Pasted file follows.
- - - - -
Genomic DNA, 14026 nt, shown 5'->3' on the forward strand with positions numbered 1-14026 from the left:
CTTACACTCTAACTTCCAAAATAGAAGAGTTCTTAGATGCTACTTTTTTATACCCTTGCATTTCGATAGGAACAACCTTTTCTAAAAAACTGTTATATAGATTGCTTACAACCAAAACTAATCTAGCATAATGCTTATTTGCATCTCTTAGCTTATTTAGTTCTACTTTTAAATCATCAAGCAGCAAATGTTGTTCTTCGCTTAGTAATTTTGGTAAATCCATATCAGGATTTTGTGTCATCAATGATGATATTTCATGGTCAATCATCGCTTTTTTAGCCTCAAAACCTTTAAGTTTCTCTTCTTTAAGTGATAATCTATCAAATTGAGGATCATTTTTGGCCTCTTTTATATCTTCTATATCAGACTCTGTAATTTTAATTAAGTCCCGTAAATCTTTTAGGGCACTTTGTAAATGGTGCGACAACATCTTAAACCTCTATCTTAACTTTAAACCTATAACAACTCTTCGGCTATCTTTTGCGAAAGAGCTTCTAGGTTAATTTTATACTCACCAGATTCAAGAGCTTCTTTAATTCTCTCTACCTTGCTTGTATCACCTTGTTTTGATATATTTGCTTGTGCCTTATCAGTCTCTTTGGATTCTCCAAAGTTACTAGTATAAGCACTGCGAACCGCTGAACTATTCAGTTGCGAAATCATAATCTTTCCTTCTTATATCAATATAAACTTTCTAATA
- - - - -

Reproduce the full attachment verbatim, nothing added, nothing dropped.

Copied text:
Genomic DNA, 14026 nt, shown 5'->3' on the forward strand with positions numbered 1-14026 from the left:
CTTACACTCTAACTTCCAAAATAGAAGAGTTCTTAGATGCTACTTTTTTATACCCTTGCATTTCGATAGGAACAACCTTTTCTAAAAAACTGTTATATAGATTGCTTACAACCAAAACTAATCTAGCATAATGCTTATTTGCATCTCTTAGCTTATTTAGTTCTACTTTTAAATCATCAAGCAGCAAATGTTGTTCTTCGCTTAGTAATTTTGGTAAATCCATATCAGGATTTTGTGTCATCAATGATGATATTTCATGGTCAATCATCGCTTTTTTAGCCTCAAAACCTTTAAGTTTCTCTTCTTTAAGTGATAATCTATCAAATTGAGGATCATTTTTGGCCTCTTTTATATCTTCTATATCAGACTCTGTAATTTTAATTAAGTCCCGTAAATCTTTTAGGGCACTTTGTAAATGGTGCGACAACATCTTAAACCTCTATCTTAACTTTAAACCTATAACAACTCTTCGGCTATCTTTTGCGAAAGAGCTTCTAGGTTAATTTTATACTCACCAGATTCAAGAGCTTCTTTAATTCTCTCTACCTTGCTTGTATCACCTTGTTTTGATATATTTGCTTGTGCCTTATCAGTCTCTTTGGATTCTCCAAAGTTACTAGTATAAGCACTGCGAACCGCTGAACTATTCAGTTGCGAAATCATAATCTTTCCTTCTTATATCAATATAAACTTTCTAATA